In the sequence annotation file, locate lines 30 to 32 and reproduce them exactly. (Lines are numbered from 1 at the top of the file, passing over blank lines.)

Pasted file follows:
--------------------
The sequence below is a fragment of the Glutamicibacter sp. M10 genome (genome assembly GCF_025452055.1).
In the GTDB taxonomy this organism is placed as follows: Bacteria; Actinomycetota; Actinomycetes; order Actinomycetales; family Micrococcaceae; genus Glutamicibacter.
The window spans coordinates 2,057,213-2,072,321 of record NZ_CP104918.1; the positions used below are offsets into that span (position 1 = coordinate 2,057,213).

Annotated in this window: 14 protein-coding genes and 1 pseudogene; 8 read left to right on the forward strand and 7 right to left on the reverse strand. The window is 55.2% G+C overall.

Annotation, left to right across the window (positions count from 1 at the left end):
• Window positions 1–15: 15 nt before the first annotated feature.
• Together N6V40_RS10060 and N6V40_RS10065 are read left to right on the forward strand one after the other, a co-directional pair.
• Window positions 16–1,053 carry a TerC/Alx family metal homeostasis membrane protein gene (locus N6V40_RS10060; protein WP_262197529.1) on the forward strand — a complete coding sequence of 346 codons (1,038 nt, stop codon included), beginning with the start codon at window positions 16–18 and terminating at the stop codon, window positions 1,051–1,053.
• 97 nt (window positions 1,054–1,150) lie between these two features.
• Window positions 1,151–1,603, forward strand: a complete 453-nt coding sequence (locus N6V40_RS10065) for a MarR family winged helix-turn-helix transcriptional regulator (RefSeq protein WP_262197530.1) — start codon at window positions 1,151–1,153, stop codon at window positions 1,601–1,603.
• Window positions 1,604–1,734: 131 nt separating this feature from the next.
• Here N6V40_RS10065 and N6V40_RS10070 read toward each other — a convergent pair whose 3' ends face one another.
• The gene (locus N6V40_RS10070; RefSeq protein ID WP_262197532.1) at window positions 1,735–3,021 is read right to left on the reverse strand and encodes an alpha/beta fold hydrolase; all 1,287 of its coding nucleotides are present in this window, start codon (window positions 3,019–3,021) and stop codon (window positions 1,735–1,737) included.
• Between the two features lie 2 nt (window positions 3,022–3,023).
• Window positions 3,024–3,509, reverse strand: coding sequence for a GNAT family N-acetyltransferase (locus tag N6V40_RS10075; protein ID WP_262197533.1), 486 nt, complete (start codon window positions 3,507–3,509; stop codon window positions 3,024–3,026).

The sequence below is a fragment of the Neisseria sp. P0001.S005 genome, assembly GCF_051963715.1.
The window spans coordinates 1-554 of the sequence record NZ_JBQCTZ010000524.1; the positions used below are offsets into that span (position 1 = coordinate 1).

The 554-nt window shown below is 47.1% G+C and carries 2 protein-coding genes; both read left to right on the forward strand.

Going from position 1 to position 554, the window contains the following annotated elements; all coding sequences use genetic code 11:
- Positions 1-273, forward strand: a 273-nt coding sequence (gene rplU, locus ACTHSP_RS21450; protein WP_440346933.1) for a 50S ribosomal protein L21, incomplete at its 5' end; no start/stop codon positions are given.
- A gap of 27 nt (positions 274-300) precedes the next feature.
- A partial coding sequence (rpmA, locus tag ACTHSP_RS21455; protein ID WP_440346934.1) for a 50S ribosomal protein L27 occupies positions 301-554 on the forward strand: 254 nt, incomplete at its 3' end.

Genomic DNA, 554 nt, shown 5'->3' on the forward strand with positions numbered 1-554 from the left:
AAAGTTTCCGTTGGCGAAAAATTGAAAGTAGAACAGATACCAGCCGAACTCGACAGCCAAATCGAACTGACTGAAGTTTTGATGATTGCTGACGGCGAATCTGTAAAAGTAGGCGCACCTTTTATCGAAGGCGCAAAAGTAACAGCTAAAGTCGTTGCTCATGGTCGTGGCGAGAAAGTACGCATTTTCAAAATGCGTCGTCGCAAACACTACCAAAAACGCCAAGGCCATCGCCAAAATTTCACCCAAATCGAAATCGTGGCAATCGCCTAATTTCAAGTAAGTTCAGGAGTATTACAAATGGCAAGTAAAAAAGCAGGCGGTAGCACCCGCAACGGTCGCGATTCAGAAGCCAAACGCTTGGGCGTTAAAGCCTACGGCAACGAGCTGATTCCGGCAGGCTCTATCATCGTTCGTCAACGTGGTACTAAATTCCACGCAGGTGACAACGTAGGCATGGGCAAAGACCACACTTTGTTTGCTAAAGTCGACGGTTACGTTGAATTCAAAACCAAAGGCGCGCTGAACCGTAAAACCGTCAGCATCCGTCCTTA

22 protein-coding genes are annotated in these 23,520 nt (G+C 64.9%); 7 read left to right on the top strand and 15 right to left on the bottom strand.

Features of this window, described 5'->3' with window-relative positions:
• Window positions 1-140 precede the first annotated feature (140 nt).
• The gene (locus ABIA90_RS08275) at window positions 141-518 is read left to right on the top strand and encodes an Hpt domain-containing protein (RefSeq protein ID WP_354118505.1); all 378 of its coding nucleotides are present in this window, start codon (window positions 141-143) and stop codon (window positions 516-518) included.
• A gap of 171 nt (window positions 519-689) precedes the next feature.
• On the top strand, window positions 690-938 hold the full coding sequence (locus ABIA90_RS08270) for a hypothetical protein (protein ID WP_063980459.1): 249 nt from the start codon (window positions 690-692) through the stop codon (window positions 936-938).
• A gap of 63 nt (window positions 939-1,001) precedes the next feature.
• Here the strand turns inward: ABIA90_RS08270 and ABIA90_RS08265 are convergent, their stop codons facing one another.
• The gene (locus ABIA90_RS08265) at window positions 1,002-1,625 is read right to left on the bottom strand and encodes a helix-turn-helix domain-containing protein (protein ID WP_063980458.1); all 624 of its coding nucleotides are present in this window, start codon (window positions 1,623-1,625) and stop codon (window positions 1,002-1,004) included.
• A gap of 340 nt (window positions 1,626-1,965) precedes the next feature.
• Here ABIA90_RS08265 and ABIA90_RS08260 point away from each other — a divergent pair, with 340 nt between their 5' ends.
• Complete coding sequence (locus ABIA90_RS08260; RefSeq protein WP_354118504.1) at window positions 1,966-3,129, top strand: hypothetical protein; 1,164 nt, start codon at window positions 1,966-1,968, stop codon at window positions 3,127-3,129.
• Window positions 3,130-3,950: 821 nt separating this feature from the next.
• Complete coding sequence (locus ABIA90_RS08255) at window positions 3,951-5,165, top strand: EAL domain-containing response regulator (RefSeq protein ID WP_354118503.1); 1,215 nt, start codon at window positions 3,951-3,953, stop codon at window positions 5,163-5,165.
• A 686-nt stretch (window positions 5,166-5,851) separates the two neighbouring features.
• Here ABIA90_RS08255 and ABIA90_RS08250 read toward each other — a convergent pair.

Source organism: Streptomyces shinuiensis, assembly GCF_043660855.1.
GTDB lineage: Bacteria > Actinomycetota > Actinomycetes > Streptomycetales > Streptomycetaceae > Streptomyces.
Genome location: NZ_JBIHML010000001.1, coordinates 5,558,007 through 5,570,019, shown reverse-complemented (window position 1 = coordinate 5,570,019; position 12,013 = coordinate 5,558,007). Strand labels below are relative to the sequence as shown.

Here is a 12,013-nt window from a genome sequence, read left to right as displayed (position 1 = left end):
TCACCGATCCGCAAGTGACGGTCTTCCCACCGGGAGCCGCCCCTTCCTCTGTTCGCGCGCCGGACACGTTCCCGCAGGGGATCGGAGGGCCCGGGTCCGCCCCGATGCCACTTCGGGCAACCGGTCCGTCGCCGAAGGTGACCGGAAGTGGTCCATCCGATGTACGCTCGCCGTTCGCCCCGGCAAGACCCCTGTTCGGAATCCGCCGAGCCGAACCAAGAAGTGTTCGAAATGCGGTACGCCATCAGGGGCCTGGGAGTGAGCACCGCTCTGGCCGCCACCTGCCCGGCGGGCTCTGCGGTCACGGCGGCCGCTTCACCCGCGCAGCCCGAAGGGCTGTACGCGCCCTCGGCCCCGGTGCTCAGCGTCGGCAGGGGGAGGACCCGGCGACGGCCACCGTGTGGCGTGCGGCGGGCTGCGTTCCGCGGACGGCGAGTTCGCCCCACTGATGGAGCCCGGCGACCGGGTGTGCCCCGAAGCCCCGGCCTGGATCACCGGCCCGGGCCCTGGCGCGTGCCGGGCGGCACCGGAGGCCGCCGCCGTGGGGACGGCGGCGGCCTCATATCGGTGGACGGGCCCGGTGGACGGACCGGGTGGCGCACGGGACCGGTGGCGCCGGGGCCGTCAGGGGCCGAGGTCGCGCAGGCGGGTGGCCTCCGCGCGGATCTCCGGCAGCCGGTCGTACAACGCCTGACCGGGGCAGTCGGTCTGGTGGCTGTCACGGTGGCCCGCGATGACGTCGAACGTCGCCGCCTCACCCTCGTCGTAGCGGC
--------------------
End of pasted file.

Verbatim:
• On the top strand, window positions 690-938 hold the full coding sequence (locus ABIA90_RS08270) for a hypothetical protein (protein ID WP_063980459.1): 249 nt from the start codon (window positions 690-692) through the stop codon (window positions 936-938).
• A gap of 63 nt (window positions 939-1,001) precedes the next feature.
• Here the strand turns inward: ABIA90_RS08270 and ABIA90_RS08265 are convergent, their stop codons facing one another.